Saturday, December 20, 2014


I guess I'm pretty "Old School."

Is that because I'm pretty old?


Pre-training stretching for me usually includes about one minute of disjointed gyrations that may look to some as though I've just been tasered, or attempted to perform a "crazy old uncle" dance at a wedding.

My philosophy has generally been, "I'll stretch out and warm up during the first mile."

This philosophy has long been shared by my oldest continuous training partner, Brian Tonitis. Brian and I have been training together since 1978. And he's no slouch. Back in the 80s he ran a personal best marathon time of 2:39 at the Philadelphia Marathon. Then, he transitioned into cycling and also became an accomplished triathlete.

Last Sunday, during a 7-mile run, on which we lamented about our numerous aches and pains, common after you've logged over 100,000 miles in your life, Brian uttered a shocking confession: for the past several weeks he's been enrolled in a yoga class!!

"Say it ain't so," was my initial reaction.

My oldest running mate Brian?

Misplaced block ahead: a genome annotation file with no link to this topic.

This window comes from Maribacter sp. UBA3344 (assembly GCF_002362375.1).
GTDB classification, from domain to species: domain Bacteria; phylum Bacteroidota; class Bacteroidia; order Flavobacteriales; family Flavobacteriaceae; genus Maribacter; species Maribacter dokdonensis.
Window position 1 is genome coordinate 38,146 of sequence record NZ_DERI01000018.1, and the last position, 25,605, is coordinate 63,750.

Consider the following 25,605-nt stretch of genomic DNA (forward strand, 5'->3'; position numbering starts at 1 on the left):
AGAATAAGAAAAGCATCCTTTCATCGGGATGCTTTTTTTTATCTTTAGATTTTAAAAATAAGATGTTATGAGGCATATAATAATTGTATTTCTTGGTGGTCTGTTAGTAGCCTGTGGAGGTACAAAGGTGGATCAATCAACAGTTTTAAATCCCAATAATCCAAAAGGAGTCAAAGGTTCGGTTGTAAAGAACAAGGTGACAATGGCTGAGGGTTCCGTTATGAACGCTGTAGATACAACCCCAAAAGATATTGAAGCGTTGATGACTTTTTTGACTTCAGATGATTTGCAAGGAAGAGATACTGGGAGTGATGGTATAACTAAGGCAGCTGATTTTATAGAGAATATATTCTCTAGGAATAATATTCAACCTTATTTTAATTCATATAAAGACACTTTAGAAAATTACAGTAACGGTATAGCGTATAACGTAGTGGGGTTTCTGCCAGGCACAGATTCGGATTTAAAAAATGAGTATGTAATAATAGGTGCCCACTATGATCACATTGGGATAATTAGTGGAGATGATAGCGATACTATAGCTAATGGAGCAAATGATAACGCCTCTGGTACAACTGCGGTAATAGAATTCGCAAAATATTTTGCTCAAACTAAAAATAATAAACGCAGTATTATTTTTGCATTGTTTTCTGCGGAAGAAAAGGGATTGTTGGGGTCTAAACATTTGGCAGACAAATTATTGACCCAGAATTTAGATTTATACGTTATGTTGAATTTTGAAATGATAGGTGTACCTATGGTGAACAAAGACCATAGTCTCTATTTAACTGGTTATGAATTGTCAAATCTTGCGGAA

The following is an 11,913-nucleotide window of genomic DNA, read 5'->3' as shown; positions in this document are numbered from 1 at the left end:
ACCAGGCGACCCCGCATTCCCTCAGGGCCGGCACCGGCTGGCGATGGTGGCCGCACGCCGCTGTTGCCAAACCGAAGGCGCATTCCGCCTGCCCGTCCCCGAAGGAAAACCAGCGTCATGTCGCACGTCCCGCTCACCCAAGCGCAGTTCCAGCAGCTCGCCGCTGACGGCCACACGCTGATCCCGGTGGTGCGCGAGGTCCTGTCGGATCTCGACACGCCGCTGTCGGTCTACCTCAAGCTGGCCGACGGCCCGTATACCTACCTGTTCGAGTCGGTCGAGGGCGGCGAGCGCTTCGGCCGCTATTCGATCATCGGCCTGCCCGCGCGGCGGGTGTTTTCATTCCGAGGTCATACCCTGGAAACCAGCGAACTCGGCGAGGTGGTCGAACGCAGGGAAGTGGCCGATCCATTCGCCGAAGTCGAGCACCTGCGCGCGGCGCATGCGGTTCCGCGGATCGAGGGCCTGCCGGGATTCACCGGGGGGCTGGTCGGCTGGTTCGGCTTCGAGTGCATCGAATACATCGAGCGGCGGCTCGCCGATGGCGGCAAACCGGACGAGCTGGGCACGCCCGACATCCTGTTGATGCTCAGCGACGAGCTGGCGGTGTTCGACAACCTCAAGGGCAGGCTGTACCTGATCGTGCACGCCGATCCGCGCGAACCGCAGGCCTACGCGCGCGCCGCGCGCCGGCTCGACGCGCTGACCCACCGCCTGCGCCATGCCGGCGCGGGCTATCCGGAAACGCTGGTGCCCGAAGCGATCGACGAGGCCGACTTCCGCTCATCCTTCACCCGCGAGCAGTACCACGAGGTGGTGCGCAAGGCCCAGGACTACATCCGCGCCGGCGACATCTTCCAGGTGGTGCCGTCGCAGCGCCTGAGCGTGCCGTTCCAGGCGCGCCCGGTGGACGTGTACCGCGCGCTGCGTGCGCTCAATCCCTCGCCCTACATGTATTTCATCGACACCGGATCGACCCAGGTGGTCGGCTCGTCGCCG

This guy is one of the most cynical running traditionalists I've ever known.

"It's really helped me bud," he stated.

"And it's really hard," he added.

Brian may be a running cynic, but no one does more research on running, cycling and fitness than he.

If he's tried yoga, there's got to be something to it.

Thirty-eight years of running have rendered me totally inflexible. What's more, my recovery from two torn hamstring tendon tears (perhaps a result of not stretching enough?) have produced increased soreness in my hips and lower back, while the hamstring itself seems to have completely healed.

So, I decided to give yoga a try.

I went to You Tube and found "Yoga Practice For Runners."

It's great, and I'm hooked.

Now, I only lasted 10 minutes, but I feel better, and I'm determined to continue.

I certainly don't expect to dunk a basketball anytime soon, and I'm not going to be able to do "The Pretzel," but this old-timer has discovered yoga, and it's really cool.

Who says you can't teach an old running dog new tricks?